Thursday, April 16, 2009

Proteins Explained

Protein, contained in virtually every cell in your body, supports the growth and strength of your muscles, ligaments, organs, skin, blood, glands and more. Its importance to a healthy body can be found in the Greek word it comes from, meaning "primary."

Yet it’s easy to get confused when you hear about "complete proteins" or "incomplete proteins." What’s what—and how much do you need? Here’s a crash-course in vital protein basics to help you make healthy food choices:

  1. Protein is made up of amino acids. Your body needs about 20 amino acids to create protein, yet it can only make 13 of those amino acids itself. The rest, known as essential amino acids, have to come from foods.
  2. Foods from animals, such as meat, poultry, fish, eggs and dairy, are called "complete proteins" because they contain all the essential amino acids.
  3. "Incomplete protein" foods are missing one or more essential amino acids. These include legumes, grains, seeds, nuts, vegetables and fruits. Soybeans are the only vegetable that has complete protein.

If you’re a vegetarian (or just don’t eat much meat), you don’t have to miss out on protein’s power. You can put together two or more incomplete proteins to get the all the essential amino acids found in complete proteins such as beef or chicken. These "complementary proteins" may be eaten together at the same meal or simply consumed during the same day. Try these combinations:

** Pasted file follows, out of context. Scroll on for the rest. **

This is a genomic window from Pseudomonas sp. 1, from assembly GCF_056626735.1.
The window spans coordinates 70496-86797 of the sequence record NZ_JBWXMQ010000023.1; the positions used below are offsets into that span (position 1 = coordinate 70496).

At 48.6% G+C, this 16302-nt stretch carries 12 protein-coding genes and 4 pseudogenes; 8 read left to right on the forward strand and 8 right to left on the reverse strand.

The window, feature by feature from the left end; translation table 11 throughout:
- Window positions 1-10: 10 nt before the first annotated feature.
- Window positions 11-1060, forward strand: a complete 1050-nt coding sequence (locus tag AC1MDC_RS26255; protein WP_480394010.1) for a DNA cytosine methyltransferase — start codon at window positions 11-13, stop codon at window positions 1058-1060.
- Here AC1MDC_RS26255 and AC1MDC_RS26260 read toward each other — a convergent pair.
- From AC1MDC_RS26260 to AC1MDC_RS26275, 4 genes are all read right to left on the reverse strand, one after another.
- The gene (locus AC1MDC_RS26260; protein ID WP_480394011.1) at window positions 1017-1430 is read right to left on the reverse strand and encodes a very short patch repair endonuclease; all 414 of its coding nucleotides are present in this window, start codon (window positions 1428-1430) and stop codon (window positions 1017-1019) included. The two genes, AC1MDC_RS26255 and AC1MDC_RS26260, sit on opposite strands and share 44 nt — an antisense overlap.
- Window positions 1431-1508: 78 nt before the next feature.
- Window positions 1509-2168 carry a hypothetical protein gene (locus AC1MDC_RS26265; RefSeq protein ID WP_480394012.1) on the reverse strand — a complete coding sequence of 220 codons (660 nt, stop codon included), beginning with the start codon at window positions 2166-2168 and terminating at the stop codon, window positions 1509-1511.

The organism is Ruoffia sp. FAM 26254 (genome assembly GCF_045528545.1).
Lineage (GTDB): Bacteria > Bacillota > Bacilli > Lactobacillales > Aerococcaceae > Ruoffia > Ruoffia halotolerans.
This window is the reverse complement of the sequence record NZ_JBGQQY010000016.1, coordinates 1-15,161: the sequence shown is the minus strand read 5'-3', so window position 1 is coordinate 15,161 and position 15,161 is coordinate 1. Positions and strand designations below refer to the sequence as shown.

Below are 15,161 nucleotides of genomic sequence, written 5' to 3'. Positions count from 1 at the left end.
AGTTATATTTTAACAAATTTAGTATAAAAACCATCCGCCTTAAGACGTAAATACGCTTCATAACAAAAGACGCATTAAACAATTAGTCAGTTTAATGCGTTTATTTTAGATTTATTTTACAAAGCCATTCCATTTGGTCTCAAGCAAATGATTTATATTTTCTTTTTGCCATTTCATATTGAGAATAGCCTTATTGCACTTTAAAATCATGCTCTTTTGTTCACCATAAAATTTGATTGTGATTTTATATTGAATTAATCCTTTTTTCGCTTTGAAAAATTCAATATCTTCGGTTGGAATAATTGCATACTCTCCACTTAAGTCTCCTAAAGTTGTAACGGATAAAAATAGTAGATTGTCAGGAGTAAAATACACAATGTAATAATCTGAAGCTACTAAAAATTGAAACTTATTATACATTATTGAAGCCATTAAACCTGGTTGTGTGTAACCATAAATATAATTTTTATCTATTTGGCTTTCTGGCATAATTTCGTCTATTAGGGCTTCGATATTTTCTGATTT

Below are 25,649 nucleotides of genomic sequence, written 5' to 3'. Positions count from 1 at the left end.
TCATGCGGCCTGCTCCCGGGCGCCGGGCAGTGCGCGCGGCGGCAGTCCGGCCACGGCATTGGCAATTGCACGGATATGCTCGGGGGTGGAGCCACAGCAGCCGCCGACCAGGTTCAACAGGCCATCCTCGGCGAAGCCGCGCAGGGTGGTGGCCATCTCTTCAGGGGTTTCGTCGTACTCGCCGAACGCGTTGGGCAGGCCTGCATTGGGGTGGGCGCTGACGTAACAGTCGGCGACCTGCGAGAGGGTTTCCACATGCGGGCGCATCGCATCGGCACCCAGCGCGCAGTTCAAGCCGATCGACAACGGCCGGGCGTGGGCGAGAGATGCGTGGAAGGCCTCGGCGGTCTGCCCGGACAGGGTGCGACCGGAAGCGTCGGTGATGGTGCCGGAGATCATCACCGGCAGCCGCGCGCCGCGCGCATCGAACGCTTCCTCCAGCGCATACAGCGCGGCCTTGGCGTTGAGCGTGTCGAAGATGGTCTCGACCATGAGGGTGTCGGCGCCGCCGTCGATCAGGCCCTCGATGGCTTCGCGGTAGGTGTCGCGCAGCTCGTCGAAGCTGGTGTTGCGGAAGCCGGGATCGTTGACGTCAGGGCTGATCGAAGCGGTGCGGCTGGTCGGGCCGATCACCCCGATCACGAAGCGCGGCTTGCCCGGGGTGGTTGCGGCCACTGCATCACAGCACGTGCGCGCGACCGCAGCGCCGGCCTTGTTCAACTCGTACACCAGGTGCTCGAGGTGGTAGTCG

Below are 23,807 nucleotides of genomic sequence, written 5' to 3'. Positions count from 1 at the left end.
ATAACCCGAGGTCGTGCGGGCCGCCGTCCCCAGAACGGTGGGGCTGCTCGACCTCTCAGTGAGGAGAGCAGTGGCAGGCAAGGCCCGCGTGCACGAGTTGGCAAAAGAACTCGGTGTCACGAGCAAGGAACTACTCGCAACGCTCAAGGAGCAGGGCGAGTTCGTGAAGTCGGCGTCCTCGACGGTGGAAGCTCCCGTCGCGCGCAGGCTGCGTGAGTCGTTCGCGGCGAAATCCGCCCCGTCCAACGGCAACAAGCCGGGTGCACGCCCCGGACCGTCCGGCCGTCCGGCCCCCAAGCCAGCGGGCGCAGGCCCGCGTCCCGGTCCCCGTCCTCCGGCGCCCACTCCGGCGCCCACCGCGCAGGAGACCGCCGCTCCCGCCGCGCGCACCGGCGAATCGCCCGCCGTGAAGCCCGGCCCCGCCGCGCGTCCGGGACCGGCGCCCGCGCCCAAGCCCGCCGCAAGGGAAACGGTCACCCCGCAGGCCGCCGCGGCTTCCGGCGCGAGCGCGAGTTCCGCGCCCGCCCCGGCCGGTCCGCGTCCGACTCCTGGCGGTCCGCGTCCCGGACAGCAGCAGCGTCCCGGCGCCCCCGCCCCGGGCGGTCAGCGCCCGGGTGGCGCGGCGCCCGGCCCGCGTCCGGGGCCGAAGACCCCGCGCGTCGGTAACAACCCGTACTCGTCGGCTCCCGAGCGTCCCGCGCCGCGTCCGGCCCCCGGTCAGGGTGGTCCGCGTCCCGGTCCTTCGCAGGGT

• Pinto beans and rice
  • Corn and lima beans
  • Hummus (chickpea spread) on wheat bread
  • Split pea soup with barley.

For good health, keep protein portions moderate. A 45-year-old needs only five to six ounces of protein per day, depending upon activity level. That’s equivalent to half of a small chicken breast and a half-cup of cooked black beans.

U.S. National Library of Medicine and the National Institutes of Health. "Medical Encyclopedia: Protein in diet." MedlinePlus. Accessed 2/2/07.
Compact Oxford English Dictionary. "Protein." Accessed 2/12/07.
Alabama Cooperative Extension Service. "Vegetarian Diets: Protein." Accessed 2/2/07.
Cooper, N. "Dried Peas and Beans." Diabetes Self Management. Accessed 2/2/07. Accessed 2/7/07.
© 2007 National Women’s Health Resource Center, Inc. (NWHRC) All rights reserved. Reprinted with permission from the NWHRC. 1-877-986-9472 (toll-free). On the Web at: